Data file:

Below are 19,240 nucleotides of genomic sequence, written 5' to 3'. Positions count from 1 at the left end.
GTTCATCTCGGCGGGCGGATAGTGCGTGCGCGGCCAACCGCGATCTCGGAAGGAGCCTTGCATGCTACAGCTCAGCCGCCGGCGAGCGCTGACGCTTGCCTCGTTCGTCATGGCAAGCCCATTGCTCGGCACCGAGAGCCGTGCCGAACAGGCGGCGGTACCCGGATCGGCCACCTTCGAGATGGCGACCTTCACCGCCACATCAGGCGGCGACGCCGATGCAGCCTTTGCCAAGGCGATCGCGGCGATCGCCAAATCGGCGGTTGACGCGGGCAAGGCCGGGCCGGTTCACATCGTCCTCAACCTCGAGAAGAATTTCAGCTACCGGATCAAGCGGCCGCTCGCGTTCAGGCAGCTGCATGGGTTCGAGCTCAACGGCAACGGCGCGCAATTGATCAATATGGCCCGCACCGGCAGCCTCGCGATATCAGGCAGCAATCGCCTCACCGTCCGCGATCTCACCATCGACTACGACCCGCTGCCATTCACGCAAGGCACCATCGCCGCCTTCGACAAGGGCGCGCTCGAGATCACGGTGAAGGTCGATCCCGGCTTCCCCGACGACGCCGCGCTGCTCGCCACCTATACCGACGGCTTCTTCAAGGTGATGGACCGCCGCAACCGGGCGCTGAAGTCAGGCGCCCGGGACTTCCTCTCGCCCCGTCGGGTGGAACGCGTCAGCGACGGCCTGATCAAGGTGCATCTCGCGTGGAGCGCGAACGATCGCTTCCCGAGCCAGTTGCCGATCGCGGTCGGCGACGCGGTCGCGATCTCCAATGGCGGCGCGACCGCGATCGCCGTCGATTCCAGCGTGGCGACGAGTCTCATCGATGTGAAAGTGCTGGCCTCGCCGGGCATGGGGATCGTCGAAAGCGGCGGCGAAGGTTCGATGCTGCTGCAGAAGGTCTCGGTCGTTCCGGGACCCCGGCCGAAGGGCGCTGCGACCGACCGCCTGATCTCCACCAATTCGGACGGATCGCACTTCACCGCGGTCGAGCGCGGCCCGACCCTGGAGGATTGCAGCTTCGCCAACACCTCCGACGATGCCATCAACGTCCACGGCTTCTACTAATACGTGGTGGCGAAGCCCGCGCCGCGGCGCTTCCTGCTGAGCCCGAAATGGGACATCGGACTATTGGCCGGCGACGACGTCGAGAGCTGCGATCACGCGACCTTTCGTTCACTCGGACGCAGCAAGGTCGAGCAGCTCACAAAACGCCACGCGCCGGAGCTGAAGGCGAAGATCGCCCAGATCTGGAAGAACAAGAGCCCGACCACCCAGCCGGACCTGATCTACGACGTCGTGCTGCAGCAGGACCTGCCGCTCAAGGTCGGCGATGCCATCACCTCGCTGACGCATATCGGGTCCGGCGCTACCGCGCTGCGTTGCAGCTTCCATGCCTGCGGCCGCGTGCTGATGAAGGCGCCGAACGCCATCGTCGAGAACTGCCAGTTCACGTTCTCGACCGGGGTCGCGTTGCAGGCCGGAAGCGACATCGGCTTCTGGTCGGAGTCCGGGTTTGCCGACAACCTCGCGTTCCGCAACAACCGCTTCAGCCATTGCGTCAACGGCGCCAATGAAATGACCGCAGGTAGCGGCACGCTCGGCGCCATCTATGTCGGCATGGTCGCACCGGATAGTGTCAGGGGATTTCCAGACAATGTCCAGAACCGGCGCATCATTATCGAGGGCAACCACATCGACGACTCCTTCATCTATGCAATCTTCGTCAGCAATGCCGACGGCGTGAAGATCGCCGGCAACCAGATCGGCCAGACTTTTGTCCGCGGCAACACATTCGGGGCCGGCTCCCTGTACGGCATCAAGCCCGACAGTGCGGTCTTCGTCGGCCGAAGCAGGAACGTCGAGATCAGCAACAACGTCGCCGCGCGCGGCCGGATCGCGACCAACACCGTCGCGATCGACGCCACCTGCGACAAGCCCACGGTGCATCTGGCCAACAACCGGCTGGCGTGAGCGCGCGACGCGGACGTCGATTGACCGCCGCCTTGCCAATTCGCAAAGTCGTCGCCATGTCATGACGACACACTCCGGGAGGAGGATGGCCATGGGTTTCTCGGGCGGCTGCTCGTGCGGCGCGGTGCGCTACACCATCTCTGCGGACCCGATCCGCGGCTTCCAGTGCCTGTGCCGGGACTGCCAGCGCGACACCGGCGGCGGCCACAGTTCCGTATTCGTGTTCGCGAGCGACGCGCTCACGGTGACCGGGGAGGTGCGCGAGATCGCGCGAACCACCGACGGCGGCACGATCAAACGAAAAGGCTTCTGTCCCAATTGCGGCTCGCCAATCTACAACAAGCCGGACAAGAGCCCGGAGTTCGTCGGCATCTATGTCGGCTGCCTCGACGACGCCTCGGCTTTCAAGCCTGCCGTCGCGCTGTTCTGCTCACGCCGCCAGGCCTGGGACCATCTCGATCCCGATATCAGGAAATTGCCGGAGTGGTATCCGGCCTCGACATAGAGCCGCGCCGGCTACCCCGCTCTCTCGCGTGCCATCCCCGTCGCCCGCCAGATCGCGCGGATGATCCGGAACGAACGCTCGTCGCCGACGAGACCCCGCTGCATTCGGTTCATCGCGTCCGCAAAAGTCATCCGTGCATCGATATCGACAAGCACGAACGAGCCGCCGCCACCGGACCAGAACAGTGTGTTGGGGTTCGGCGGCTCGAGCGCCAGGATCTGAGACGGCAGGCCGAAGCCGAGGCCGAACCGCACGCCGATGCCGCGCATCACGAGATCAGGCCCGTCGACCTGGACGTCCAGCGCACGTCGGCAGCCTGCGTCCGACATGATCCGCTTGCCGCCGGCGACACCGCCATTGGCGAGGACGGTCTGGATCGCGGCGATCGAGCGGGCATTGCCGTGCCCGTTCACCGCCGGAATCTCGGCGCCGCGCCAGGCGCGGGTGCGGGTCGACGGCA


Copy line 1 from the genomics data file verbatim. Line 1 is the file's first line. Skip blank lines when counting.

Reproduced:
Below are 19,240 nucleotides of genomic sequence, written 5' to 3'. Positions count from 1 at the left end.